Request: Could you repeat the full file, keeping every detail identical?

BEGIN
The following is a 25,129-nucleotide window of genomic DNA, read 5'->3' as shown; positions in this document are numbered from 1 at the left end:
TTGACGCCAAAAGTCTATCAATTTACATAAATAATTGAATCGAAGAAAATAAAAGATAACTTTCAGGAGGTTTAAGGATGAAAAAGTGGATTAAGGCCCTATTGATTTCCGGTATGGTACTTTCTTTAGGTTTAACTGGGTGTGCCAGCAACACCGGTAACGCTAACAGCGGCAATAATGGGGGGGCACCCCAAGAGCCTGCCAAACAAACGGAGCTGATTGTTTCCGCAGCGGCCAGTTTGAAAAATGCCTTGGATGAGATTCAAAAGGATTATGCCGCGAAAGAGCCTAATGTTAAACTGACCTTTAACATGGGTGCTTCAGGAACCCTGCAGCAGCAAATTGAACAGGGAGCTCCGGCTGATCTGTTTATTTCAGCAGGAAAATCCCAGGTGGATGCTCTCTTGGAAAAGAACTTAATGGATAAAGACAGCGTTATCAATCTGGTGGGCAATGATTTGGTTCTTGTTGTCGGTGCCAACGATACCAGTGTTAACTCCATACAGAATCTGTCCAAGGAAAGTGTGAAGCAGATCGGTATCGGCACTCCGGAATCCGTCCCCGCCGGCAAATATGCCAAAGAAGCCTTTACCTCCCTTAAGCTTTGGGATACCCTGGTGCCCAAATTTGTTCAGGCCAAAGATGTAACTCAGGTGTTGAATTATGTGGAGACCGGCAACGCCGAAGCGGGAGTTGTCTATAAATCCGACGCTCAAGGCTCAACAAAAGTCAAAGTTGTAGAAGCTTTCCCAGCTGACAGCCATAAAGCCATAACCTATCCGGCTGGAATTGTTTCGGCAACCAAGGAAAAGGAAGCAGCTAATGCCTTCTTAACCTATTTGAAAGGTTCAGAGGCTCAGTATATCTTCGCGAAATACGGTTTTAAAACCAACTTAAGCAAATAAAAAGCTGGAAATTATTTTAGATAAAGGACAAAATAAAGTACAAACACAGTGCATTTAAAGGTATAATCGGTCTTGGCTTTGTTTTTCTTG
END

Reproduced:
The following is a 25,129-nucleotide window of genomic DNA, read 5'->3' as shown; positions in this document are numbered from 1 at the left end:
TTGACGCCAAAAGTCTATCAATTTACATAAATAATTGAATCGAAGAAAATAAAAGATAACTTTCAGGAGGTTTAAGGATGAAAAAGTGGATTAAGGCCCTATTGATTTCCGGTATGGTACTTTCTTTAGGTTTAACTGGGTGTGCCAGCAACACCGGTAACGCTAACAGCGGCAATAATGGGGGGGCACCCCAAGAGCCTGCCAAACAAACGGAGCTGATTGTTTCCGCAGCGGCCAGTTTGAAAAATGCCTTGGATGAGATTCAAAAGGATTATGCCGCGAAAGAGCCTAATGTTAAACTGACCTTTAACATGGGTGCTTCAGGAACCCTGCAGCAGCAAATTGAACAGGGAGCTCCGGCTGATCTGTTTATTTCAGCAGGAAAATCCCAGGTGGATGCTCTCTTGGAAAAGAACTTAATGGATAAAGACAGCGTTATCAATCTGGTGGGCAATGATTTGGTTCTTGTTGTCGGTGCCAACGATACCAGTGTTAACTCCATACAGAATCTGTCCAAGGAAAGTGTGAAGCAGATCGGTATCGGCACTCCGGAATCCGTCCCCGCCGGCAAATATGCCAAAGAAGCCTTTACCTCCCTTAAGCTTTGGGATACCCTGGTGCCCAAATTTGTTCAGGCCAAAGATGTAACTCAGGTGTTGAATTATGTGGAGACCGGCAACGCCGAAGCGGGAGTTGTCTATAAATCCGACGCTCAAGGCTCAACAAAAGTCAAAGTTGTAGAAGCTTTCCCAGCTGACAGCCATAAAGCCATAACCTATCCGGCTGGAATTGTTTCGGCAACCAAGGAAAAGGAAGCAGCTAATGCCTTCTTAACCTATTTGAAAGGTTCAGAGGCTCAGTATATCTTCGCGAAATACGGTTTTAAAACCAACTTAAGCAAATAAAAAGCTGGAAATTATTTTAGATAAAGGACAAAATAAAGTACAAACACAGTGCATTTAAAGGTATAATCGGTCTTGGCTTTGTTTTTCTTG